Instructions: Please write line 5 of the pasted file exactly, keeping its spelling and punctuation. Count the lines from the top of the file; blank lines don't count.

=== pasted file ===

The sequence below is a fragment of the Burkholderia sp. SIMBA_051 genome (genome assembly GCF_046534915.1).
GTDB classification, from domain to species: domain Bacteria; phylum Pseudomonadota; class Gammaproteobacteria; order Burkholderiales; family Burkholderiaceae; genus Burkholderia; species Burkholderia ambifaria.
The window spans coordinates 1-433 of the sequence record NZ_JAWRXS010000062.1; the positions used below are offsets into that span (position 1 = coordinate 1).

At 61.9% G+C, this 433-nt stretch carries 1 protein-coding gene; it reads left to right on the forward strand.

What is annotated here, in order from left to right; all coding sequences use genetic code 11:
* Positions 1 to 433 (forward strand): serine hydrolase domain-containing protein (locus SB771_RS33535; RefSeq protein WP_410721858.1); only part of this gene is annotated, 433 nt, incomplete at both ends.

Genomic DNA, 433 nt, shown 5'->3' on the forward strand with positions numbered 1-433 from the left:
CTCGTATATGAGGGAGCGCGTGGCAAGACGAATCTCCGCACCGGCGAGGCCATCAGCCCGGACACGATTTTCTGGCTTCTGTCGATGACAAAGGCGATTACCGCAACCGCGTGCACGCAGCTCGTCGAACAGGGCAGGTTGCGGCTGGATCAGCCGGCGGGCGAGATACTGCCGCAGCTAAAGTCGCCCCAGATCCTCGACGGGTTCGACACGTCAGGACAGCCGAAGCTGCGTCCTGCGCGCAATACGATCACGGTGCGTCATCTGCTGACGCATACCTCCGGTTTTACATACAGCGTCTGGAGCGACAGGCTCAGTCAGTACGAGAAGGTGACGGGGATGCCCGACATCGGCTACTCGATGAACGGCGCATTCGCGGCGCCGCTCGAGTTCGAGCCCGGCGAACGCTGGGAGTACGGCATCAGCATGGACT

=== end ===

What is annotated here, in order from left to right; all coding sequences use genetic code 11: